Presentation (Open Access)

Start Date

4-16-2016 4:00 PM

End Date

4-16-2016 5:00 PM

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Apr 16th, 4:00 PM Apr 16th, 5:00 PM

Building Ultra-Secure Private Cloud to Promote Collaborative Research in Security, Privacy, and Digital Forensics

In this research, our goals are: 1) to develop the Georgia Southern Secure Private Cloud (GSSPC) designated for sensitive data processing/storage and security/privacy/forensic research; 2) to design and develop a secure and reliable cloud load balancing and bandwidth shaping algorithm (LBBSA) and a programmable Smart Load Balancer and Bandwidth Shaper (SLBBS) that identifies and forwards sensitive data to GSSPC while passing the rest of the traffic to public cloud services such as the Chameleon cloud; 3) to support potential collaborative research among faculty and researchers in CEIT departments; 4) to support potential collaborative research with surrounding institutions; 5) to support and promote lab-based undergraduate and graduate education in cyber security and digital forensics.

The proposed system consists of Red Hat Linux, OpenStack with KVM (Kernel-based Virtual Machine) and Linux-based open source software and tools are free of cost. OpenStack KVM solution is one of the most popular open source cloud operating options with excellent scalability. In addition to the embedded security features provided by OpenStack, Linux based open source security and forensic software and tools, such as Snort IDS/IPS, The Sleuth Kit (TSK), and RainbowCrack, are all available free of cost.

The hardware of the proposed infrastructure consists of 3 rack servers: 1 controller node, 1 network node, and 1 compute node. The controller node runs the virtual machine Identity and Image services, management portion of Compute, and the dashboard. This server provides service to both GSSPC and SLBBS. The network node runs the networking plug-in and several agents that provision tenant networks and provides switching, routing, Network Address Translation (NAT), and Dynamic Host Configuration Protocol (DHCP) services. This rack server will be configured and modified to function as the SLBBS. The compute node runs the hypervisor that operates tenant virtual machines or instances, using Kernel-based Virtual Machine (KVM) as the hypervisor. The compute node also runs the networking plug-in and an agent that connects tenant networks to instances and provide firewall (security groups) services. These hardware will support the aforementioned software systems for implementing the proposed infrastructure. An LBBSA will be designed and implemented (programmed) to run on top of the hardware and software systems. The proposed interdisciplinary collaborative project targets the intersection of two of the most important research problems in computer and information technology: the cloud and security.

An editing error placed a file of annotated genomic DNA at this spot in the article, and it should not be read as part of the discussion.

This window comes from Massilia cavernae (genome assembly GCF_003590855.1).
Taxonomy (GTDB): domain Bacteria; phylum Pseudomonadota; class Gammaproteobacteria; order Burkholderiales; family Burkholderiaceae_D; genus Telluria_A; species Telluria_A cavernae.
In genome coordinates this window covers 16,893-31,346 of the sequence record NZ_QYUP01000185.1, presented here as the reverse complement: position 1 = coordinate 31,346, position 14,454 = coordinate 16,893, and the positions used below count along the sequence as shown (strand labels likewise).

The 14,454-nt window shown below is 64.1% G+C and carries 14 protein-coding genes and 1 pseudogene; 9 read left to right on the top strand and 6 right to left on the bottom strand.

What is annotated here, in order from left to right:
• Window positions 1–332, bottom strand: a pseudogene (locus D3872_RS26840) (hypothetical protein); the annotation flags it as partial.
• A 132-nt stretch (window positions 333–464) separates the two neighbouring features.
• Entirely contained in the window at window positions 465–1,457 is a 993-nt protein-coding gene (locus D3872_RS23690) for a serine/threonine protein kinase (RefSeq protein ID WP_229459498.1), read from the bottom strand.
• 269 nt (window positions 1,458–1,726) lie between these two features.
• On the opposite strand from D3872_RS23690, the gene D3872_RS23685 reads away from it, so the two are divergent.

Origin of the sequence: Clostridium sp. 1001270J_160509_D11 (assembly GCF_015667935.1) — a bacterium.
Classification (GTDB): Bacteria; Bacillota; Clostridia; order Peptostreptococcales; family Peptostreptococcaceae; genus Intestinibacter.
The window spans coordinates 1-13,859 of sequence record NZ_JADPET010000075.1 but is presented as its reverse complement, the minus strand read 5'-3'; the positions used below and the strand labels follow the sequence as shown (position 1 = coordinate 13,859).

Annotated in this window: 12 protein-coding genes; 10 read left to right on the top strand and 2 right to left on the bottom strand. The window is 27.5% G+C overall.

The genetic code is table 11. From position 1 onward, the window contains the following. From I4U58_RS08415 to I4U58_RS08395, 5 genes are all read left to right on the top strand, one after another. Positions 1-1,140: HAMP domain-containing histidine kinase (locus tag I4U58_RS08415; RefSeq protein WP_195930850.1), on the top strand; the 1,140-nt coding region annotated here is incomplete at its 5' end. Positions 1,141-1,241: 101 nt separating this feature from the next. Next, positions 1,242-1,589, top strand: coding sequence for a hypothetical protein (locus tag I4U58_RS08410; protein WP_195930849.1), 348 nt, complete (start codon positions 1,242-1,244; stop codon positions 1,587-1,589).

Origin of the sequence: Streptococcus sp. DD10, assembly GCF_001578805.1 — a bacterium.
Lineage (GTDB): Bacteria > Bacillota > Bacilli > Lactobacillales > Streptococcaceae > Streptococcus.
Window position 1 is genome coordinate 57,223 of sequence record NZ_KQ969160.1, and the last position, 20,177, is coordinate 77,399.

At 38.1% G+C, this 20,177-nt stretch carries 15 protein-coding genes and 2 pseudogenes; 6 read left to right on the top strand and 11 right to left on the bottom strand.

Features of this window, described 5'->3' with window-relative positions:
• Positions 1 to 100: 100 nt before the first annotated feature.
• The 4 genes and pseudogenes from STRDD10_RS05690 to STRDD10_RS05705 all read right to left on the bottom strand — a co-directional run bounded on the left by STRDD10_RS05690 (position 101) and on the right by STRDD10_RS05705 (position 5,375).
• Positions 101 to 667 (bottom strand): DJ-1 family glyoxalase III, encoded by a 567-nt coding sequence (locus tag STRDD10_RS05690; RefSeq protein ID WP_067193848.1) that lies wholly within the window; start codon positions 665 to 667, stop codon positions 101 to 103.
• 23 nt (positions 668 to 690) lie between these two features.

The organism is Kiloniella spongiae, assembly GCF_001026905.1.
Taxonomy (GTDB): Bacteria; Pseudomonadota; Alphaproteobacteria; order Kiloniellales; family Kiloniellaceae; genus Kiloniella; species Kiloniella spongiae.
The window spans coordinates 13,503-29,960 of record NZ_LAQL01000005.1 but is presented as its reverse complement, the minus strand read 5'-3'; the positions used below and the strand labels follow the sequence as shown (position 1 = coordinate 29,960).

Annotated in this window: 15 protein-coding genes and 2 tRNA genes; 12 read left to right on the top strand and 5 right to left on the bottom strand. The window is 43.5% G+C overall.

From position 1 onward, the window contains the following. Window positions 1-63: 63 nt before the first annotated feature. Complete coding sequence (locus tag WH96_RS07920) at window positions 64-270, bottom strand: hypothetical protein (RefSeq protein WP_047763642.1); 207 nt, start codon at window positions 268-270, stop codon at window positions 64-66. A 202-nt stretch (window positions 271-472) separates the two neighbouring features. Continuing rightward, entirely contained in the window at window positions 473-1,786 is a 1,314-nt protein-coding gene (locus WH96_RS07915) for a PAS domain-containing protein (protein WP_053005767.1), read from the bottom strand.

The proposed infrastructure supports collaborative research among faculty and researchers in CEIT, for example finding the security solution for cognitive radio networks utilizing the processing capability and protected storage of GSSPC.

In this research, we evaluate our proposed GSSPC model and present some results obtained from simulations and experiment.